Among the benefits which, it has been held, are or could be found to be compensation are the prospect of a business profit from an anticipated purchase by the rider from the driver (Halbert v. Berlinger (1954), 127 Cal.App.2d 6, 19 (12a, 12b, 14), 273 P.2d 274 (airplane; rule is the same as in automobile cases); Whittemore v. Lockheed Aircraft Corp. (1942), 51 Cal.App.2d 605, 611, 125 P.2d 531 (airplane; see Whittemore v. Lockheed Aircraft Corp. (1944), 65 Cal.App.2d 737, 739-743 (1a, 1b), 151 P.2d 670, question of fact); Piercy v. Zeiss (1935), 8 Cal.App.2d 595, 599(2, 3), 47 P.2d 818; Riley v. Berkeley Motors, Inc., (1934), 1 Cal.App.2d 217, 220(1), 36 P.2d 398 (prospective purchaser of car driving it under direction of salesman was passenger); Crawford v. Foster (1930), 110 Cal.App. 81, 84-86, 293 P. 841), the creation of good will by the rendering of a service to a rider who has made a purchase (Follansbee v. Benzenberg (1954), 122 Cal.App.2d 466, 471(7), 265 P.2d 183, 42 A.L.R.2d 832; Whittemore v. Lockheed Aircraft Corp. (1942), supra, 51 Cal.App.2d 605, 611, 125 P.2d 531), the rider's assisting the driver where the driver is transporting goods for the rider for compensation (Schramko v. Saulter (1956), 146 Cal.App.2d 549, 551-552(2a-2b), 303 P.2d 1061; Lerma v. Flores (1936), 16 Cal.App.2d 128, 129-130, 60 P.2d 546), and the rendition or anticipated rendition of various types of service by the rider to the driver (Kruzie v. Sanders (1943), 23 Cal.2d 237, 241(5), 143 P.2d 704; Roberts v. Craig (1954), 124 Cal.App.2d 202, 211(11), 268 P.2d 500, 43 A.L.R.2d 1146; Christiana v. Rattaro (1947), 81 Cal.App.2d 597, 598-599, 184 P.2d 682; Fachadio v. Krovitz (1944), 62 Cal.App.2d 362, 363, 144 P.2d 646; Weddle v. Loges (1942), 52 Cal.App.2d 115, 121-122, 125 P.2d 914; Duclos v. Tashjian (1939), 32 Cal.App.2d 444, 450, 451, 90 P.2d 140 (plaintiff's decedent accompanied defendant to repair defendant's pump; the fact that decedent anticipated the benefit of employment 'does not compensate and destroy by balancing an independent and separate compensation for the ride given by the rider to the driver'); Haney v. Takakura (1934), 2 Cal.App.2d 1, 3-4(1), 37 P.2d 170, 38, P.2d 160).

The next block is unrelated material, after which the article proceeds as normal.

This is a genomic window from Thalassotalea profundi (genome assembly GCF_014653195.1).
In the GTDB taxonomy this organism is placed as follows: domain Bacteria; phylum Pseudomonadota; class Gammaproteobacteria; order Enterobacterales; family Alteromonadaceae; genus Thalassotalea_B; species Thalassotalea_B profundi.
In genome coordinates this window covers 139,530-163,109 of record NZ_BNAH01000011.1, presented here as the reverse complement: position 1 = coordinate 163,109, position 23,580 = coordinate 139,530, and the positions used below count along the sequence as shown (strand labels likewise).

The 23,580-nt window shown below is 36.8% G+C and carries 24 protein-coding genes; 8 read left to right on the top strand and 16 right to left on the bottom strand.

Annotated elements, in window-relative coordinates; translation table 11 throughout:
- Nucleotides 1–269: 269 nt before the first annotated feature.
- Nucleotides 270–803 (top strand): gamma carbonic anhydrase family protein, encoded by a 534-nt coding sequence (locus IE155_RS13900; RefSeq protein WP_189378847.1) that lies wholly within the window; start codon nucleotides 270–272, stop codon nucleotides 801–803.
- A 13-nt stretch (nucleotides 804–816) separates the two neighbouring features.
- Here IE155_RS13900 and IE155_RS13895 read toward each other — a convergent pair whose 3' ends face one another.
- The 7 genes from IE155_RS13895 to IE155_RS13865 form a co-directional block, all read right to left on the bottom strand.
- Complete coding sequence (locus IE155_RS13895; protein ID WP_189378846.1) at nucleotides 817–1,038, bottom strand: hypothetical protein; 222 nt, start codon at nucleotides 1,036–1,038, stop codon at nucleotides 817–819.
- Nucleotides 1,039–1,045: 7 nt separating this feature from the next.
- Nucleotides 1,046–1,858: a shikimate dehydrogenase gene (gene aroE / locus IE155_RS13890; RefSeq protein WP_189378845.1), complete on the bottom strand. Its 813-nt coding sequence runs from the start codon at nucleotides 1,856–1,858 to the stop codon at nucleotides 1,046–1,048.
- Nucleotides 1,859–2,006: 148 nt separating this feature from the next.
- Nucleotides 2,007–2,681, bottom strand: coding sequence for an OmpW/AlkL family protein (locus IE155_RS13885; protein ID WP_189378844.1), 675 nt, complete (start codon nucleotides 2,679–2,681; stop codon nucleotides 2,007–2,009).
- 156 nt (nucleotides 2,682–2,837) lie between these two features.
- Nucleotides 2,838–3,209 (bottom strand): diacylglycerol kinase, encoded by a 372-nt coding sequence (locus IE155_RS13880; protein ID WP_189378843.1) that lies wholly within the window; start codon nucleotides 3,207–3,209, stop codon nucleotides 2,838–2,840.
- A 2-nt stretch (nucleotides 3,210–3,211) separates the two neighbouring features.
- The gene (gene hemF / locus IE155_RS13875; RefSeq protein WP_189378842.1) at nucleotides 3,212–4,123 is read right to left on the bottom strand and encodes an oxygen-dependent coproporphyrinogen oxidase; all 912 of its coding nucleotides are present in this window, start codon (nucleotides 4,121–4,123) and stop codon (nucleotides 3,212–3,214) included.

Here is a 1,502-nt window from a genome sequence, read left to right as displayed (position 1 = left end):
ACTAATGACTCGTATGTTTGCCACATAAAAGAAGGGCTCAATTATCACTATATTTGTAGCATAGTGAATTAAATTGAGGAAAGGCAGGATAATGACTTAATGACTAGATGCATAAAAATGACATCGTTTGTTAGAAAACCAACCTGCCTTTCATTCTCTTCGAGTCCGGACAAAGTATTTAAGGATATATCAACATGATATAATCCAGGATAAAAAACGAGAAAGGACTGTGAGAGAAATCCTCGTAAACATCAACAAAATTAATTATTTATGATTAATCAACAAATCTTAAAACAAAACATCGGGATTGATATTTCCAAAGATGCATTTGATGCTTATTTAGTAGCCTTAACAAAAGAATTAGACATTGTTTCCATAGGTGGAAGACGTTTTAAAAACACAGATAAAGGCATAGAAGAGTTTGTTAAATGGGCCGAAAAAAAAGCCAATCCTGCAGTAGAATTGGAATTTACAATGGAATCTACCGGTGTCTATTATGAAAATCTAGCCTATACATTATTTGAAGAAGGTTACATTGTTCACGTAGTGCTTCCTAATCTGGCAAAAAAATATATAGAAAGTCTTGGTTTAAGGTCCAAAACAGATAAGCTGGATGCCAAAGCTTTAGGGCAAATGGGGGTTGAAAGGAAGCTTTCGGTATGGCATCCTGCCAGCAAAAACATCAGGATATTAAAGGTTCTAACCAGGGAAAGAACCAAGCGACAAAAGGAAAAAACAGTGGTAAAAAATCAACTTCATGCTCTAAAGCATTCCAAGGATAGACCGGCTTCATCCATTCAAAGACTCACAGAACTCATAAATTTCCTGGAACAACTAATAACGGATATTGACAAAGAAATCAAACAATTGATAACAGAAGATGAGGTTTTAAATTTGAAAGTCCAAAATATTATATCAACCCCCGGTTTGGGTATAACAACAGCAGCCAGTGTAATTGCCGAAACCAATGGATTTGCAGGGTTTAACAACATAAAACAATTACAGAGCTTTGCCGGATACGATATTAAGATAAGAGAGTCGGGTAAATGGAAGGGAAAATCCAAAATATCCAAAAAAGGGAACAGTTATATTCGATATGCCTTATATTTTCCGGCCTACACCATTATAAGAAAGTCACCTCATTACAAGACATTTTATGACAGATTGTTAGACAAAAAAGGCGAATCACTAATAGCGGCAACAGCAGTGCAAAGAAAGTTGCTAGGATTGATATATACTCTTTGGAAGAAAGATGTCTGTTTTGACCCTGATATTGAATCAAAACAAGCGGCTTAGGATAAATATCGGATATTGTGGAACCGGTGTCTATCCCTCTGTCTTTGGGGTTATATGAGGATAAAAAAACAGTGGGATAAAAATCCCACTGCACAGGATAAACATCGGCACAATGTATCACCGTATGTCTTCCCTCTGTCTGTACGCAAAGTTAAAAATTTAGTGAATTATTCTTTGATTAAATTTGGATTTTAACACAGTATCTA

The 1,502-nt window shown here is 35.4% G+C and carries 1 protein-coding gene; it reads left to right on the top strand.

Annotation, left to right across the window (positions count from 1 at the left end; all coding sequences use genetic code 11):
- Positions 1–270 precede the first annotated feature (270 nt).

'(W)here the relationship...